Grief is…Brain Fog - Loss of Routine

October 30, 20233 min read

Grief is…Brain Fog - Loss of Routine

There is an aspect to the grief brain fog that causes you to forget how to do things that before your loss you never thought about. That you did through muscle memory and were automatic and routine.

The first place I noticed it was in the shower. Whether you are aware of it or not, you likely have a routine to the way you shower: shampoo, then conditioner (leave in), wash arms, body , legs and feet, face wash, comb out hair and rinse out conditioner. And one for drying off: face, arms, body front, flip hair, back, legs and feet, wrap hair and flip back. Something like that. In those early days, when I could get myself to the shower, I’d just stand there lost. Then I’d start to move and somethings would get washed. Then I’d have to do an inventory of what I’d done. Did my hair have conditioner in it? Had I used my face wash? Did I remember washing body parts? Often, I had no clue, so I’d start over and silently talk myself through an inventory to make sure the basics were covered. My nighttime routine basically went out the window except for teeth brushing. The multiple steps of creams and serums were just beyond my ability. Anything with multiple steps remains a challenge almost two years later.

I can shower now without thinking about it. I’m back in that routine but I found the same kind of gap somewhere else. I got a cold. In the time of Covid that’s a complicated thing. I went to get tested and was negative. When I’d been sniffing for a couple weeks, I couldn’t figure out why the cold was hanging on. I don’t generally get sick and if I do it passes quickly. I had a whole routine for that. Supplements and magic elixirs that got me back on track. I hadn’t used any of them. Not one. My mind, in its continued fog, hadn’t thought of any of that. When I went looking, I had everything I needed so it wasn’t’ the complex task of shopping that had me stuck. I just hadn’t even thought of it.

Something I’d done for years wasn’t accessible without conscious effort. Kind of like having to talk myself through showering, I had to remember what I did when I got a cold. I think many of us are feeling this way because of the loss of our lifestyles prior to the March of 2020 widespread Covid lockdowns. Over two years later, for many of us, our lives don’t really resemble what they were before. As a collective we are struggling with uncertainty, loneliness, and frustration. We long for a return to normal, whatever normal will be now. If you are also dealing with grief from the loss of a loved one, brains are in a deep fog. Loss brings uncertainty in an already uncertain time. I am rebuilding my life in a time where nothing is what it was in the outside world either. There is little to anchor to, little that feels solid. There is possibility in this space and time too. Possibility that we will collectively rebuild something better, something more equitable and just. Possibility that I can create a life that will bring peace and joy and have meaning without Ben in it. Some days that feels impossible, a Sisyphean task. Other days I get glimpses of lightness, of what’s possible. And I must also consciously remember what I used to do without thinking. Maybe that’s why I’m so tired.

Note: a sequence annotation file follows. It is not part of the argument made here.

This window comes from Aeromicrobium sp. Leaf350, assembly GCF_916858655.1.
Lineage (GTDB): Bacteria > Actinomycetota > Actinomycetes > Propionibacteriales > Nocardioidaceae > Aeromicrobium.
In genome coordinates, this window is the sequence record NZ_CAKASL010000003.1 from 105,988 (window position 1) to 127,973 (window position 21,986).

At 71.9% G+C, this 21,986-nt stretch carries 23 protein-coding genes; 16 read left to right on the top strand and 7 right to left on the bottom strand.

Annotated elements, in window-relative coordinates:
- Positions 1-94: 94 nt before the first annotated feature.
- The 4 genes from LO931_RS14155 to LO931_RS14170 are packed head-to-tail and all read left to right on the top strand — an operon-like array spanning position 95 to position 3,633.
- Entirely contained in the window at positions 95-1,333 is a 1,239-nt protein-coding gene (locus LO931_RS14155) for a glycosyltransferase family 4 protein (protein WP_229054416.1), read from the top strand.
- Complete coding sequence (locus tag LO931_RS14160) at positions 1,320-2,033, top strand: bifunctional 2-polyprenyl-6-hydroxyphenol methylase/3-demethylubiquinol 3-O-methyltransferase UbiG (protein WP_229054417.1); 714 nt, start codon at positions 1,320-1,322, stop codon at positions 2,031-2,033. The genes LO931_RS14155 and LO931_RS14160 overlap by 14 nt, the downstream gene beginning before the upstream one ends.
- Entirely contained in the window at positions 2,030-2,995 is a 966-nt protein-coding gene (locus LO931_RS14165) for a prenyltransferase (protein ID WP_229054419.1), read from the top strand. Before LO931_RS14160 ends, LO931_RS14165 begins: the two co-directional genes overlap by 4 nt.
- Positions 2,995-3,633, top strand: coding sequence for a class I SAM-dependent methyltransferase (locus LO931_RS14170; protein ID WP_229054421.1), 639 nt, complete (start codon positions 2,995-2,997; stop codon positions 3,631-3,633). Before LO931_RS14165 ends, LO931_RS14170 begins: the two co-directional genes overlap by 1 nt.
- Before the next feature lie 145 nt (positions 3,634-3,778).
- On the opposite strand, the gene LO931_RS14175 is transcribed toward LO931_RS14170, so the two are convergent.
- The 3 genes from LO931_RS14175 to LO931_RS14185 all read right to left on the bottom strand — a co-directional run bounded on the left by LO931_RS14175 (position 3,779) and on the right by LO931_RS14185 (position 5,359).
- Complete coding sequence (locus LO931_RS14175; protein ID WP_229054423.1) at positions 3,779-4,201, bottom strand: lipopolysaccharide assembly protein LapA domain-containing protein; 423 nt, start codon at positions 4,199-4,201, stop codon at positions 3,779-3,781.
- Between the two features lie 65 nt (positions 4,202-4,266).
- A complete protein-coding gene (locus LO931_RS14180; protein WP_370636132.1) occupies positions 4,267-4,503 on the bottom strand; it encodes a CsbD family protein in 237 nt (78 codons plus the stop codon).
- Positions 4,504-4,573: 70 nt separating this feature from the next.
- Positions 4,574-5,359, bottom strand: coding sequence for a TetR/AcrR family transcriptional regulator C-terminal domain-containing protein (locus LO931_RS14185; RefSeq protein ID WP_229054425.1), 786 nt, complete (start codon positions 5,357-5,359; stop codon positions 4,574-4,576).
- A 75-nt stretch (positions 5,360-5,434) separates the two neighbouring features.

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Through her insightful teachings and thoughtfully designed programs, Suzanne offers a path guided by emotional intelligence and real life experience to address the full spectrum of the complex emotions and consequences of grief while expanding the capacity to engage fully with life post loss. Her heartfelt approach also honours the depth of loss through the invaluable practice of cherishing and expressing love for what has been lost and experienced.

Bonnie Lynn

Business Owner/Consultant


In a recent peer meeting, I shared the statistics you provided regarding the number of co-workers that are dealing with grief at any given time. We committed to not only acknowledging the grief but also to providing sustained support.

Kay McBreairty

Program Manager